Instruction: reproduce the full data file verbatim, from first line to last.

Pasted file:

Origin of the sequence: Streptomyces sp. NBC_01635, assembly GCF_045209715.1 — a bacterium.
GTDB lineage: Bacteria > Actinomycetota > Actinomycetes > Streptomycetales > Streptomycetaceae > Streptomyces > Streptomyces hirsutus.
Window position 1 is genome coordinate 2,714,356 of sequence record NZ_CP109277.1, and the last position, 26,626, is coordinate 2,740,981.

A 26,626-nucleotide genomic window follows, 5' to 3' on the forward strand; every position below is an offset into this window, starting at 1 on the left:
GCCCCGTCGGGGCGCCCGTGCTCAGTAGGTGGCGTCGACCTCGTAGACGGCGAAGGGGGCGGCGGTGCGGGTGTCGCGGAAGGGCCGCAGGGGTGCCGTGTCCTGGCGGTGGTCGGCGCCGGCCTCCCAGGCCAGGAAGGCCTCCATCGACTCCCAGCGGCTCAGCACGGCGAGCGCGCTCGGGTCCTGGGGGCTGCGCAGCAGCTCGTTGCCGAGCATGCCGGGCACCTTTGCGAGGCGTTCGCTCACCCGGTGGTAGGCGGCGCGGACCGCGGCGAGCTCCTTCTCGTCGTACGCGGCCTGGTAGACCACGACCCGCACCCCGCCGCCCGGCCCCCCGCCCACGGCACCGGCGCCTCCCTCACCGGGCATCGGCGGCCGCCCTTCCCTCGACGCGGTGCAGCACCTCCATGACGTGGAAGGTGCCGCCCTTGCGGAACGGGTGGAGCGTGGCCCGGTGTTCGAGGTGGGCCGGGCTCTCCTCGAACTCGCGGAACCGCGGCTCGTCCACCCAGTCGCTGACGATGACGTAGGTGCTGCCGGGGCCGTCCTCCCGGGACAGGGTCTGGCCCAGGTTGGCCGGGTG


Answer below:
Origin of the sequence: Streptomyces sp. NBC_01635, assembly GCF_045209715.1 — a bacterium.
GTDB lineage: Bacteria > Actinomycetota > Actinomycetes > Streptomycetales > Streptomycetaceae > Streptomyces > Streptomyces hirsutus.
Window position 1 is genome coordinate 2,714,356 of sequence record NZ_CP109277.1, and the last position, 26,626, is coordinate 2,740,981.

A 26,626-nucleotide genomic window follows, 5' to 3' on the forward strand; every position below is an offset into this window, starting at 1 on the left:
GCCCCGTCGGGGCGCCCGTGCTCAGTAGGTGGCGTCGACCTCGTAGACGGCGAAGGGGGCGGCGGTGCGGGTGTCGCGGAAGGGCCGCAGGGGTGCCGTGTCCTGGCGGTGGTCGGCGCCGGCCTCCCAGGCCAGGAAGGCCTCCATCGACTCCCAGCGGCTCAGCACGGCGAGCGCGCTCGGGTCCTGGGGGCTGCGCAGCAGCTCGTTGCCGAGCATGCCGGGCACCTTTGCGAGGCGTTCGCTCACCCGGTGGTAGGCGGCGCGGACCGCGGCGAGCTCCTTCTCGTCGTACGCGGCCTGGTAGACCACGACCCGCACCCCGCCGCCCGGCCCCCCGCCCACGGCACCGGCGCCTCCCTCACCGGGCATCGGCGGCCGCCCTTCCCTCGACGCGGTGCAGCACCTCCATGACGTGGAAGGTGCCGCCCTTGCGGAACGGGTGGAGCGTGGCCCGGTGTTCGAGGTGGGCCGGGCTCTCCTCGAACTCGCGGAACCGCGGCTCGTCCACCCAGTCGCTGACGATGACGTAGGTGCTGCCGGGGCCGTCCTCCCGGGACAGGGTCTGGCCCAGGTTGGCCGGGTG